National Archives Celebrates Lincoln's Bicentennial
Press Release · Tuesday, November 4, 2008

Press Release
November 4, 2008

The National Archives Celebrates Lincoln’s Bicentennial

Special programs, speakers, events and document displays mark 200th anniversary of birth

Washington, DC…The National Archives will celebrate the 200th anniversary of President Abraham Lincoln’s birth throughout 2009 with special films, public programs, lectures and document displays that will provide historical insight into Lincoln's effect on such things as the Constitution, the Emancipation Proclamation and his legacy as commander in chief. These events are free and open to the public and will be held at the National Archives Building in Washington, DC, which is located on the National Mall at Constitution Avenue and 7th Street, NW, and is fully accessible.

The highlight of the year-long celebration of Lincoln's birthday will be a special display of the original Emancipation Proclamation signed by President Lincoln, over the Presidents' Day holiday, from Thursday, February 12 through Monday, February 16, in the National Archives East Rotunda Gallery. The special display of the original Emancipation Proclamation is free and open to the public.

Saturday, January 17, 2009 - Film: Abraham Lincoln
Noon, William G. McGowan Theater

Thursday, January 22, 2009 - Lecture: Giants: The Parallel Lives of Frederick Douglass and Abraham Lincoln
Noon, William G. McGowan Theater
This work stands apart from traditional biographies as author John Stauffer discusses how these two men made themselves, and how in many ways they defined each other and their times through use of language, self-education, hard work, compromise, persuasion, and an intuitive genius for politicking.

Saturday, February 7, 2009 - Lincoln Family Day
Noon–3:00 p.m.
Hands-on activities featuring the life and times of Abraham Lincoln.

Monday, February, 9, 2009 - Lecture: Lincoln the Inventor
Noon, Washington Room
Jason Emerson is the first historian to treat the subject of Abraham Lincoln’s invention of “a device to buoy vessels over shoals” and its subsequent patent as more than a historical footnote while also delving into the ramifications of Lincoln’s intellectual curiosity and inventiveness and how he even encouraged the creation of new weapons for the Union during the Civil War. To understand Lincoln the inventor, is to better understand Lincoln the man.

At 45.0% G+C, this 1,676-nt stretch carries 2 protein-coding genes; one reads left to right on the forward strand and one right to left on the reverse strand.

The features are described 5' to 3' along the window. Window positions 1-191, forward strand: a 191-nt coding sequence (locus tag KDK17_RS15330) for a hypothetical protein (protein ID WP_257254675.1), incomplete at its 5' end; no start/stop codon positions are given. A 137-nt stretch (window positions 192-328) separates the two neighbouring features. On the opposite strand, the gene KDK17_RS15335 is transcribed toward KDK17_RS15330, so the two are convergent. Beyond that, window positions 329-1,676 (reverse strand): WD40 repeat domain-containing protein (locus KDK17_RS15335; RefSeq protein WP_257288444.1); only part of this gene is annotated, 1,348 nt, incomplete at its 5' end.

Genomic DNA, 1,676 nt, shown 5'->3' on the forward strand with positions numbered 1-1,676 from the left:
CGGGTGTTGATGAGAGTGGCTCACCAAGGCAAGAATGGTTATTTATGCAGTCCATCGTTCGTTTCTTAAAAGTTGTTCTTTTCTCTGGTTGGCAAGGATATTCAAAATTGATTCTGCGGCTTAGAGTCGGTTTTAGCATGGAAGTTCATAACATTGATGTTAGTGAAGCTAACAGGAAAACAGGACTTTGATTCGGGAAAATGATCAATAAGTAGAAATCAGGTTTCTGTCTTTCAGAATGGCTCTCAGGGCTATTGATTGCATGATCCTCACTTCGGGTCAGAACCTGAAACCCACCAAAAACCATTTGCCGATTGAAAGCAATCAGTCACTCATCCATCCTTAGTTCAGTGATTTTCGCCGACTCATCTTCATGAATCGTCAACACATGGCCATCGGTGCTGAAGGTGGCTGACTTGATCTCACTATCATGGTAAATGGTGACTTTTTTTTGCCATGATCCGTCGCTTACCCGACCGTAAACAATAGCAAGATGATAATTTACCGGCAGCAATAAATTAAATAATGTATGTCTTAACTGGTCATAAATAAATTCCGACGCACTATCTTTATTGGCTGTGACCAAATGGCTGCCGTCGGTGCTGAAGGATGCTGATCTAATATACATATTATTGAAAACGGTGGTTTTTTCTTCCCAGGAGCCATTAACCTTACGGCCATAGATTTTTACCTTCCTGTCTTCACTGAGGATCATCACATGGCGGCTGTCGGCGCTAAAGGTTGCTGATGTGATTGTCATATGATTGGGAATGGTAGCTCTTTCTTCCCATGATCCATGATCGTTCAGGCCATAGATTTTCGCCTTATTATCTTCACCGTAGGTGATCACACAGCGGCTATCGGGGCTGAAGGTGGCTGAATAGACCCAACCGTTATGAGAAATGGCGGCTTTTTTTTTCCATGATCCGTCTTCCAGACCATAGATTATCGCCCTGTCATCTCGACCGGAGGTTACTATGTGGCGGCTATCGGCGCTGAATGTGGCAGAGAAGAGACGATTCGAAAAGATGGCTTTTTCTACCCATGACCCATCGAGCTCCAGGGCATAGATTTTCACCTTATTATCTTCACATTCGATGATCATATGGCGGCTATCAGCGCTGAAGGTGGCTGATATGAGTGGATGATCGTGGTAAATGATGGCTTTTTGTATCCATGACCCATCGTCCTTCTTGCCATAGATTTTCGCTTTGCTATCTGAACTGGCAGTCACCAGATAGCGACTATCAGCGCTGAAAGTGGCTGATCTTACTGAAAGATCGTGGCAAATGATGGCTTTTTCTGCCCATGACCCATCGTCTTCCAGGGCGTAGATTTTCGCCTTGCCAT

Thursday, February 12, 2009 - Lecture and discussion with Senator George McGovern on Abraham Lincoln
6:00 p.m., William G. McGowan Theater
Author discussion with Senator George McGovern speaking on his book, Abraham Lincoln, the latest in the Times Books American Presidents series. Series editor Sean Wilentz will join Senator McGovern in the discussion.

**February 12-16, 2009 - Featured Document Display: The Emancipation Proclamation**

Thursday, February 12 through Monday, February 16, 2009
National Archives East Rotunda Gallery

In celebration of Lincoln's birthday and the Presidents' Day holiday, the National Archives will display the original Emancipation Proclamation signed by President Lincoln. The special display of the Emancipation Proclamation is free and open to the public.

President Abraham Lincoln issued the Emancipation Proclamation on January 1, 1863, during the American Civil War, formally proclaiming the freedom of all slaves held in areas still in revolt. The issuance of this Proclamation clarified and strengthened the position of the Union government, decreased the likelihood of European support of the Confederacy and, as the Union armies extended their occupation of the southern states, brought freedom to the slaves in those states. The Proclamation invited black men to join the Union Army and Navy, resulting in the enlistment of approximately 200,000 freed slaves and free black people before the War's end.